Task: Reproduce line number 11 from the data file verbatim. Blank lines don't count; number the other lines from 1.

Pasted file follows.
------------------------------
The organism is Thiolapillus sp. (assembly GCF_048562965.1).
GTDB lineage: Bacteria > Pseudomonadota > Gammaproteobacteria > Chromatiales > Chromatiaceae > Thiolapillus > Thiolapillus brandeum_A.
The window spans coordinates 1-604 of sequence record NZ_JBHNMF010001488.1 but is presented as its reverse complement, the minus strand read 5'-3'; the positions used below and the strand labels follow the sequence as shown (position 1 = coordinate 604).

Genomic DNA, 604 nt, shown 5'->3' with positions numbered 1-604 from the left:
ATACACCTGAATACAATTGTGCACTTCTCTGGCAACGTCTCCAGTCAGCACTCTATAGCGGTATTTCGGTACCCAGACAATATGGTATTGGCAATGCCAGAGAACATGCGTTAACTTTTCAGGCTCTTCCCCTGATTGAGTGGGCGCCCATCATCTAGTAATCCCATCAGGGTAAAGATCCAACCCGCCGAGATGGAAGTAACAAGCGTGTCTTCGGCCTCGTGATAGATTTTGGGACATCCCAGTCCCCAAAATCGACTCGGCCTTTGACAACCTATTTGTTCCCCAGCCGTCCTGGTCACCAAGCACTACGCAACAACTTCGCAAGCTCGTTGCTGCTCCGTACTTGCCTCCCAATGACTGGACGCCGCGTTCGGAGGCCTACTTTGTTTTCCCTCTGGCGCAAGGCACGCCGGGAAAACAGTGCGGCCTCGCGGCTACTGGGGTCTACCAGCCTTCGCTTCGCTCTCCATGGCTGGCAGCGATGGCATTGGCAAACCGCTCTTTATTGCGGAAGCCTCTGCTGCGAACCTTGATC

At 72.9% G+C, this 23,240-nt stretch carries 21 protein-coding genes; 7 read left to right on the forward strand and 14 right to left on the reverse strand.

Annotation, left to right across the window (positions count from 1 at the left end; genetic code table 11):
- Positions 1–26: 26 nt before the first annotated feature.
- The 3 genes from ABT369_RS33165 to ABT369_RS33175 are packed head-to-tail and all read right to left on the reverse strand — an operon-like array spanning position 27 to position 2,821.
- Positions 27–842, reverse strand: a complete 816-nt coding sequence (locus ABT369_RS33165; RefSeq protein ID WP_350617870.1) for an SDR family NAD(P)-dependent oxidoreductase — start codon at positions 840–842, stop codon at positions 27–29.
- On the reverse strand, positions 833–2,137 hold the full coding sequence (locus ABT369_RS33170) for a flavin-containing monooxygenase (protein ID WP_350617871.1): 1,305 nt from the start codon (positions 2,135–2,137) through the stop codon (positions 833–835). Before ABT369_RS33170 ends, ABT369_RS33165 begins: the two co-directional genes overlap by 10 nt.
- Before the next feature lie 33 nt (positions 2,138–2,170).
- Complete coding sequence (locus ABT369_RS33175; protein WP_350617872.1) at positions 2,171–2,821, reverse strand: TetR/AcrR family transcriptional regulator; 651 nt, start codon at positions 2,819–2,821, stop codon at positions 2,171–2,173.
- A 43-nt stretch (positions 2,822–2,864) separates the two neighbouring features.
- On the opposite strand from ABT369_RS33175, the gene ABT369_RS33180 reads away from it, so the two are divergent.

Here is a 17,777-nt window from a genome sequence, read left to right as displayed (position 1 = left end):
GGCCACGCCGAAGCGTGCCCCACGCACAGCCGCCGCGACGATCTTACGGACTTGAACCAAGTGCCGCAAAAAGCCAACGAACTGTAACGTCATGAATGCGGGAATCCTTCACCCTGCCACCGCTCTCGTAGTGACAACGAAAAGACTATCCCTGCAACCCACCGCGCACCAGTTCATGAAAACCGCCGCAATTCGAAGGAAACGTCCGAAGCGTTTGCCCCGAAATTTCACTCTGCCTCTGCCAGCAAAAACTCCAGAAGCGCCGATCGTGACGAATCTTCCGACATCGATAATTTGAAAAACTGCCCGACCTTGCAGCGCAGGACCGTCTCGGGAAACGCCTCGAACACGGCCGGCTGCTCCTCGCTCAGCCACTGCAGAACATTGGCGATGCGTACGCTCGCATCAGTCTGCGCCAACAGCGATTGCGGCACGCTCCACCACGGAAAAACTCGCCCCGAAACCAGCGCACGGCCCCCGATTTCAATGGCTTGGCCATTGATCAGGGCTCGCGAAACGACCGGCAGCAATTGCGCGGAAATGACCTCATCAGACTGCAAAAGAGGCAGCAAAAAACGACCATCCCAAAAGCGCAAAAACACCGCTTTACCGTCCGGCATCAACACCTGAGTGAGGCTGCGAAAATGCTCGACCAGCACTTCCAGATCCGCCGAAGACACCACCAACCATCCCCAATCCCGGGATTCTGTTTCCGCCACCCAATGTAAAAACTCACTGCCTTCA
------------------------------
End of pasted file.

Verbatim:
- On the reverse strand, positions 833–2,137 hold the full coding sequence (locus ABT369_RS33170) for a flavin-containing monooxygenase (protein ID WP_350617871.1): 1,305 nt from the start codon (positions 2,135–2,137) through the stop codon (positions 833–835). Before ABT369_RS33170 ends, ABT369_RS33165 begins: the two co-directional genes overlap by 10 nt.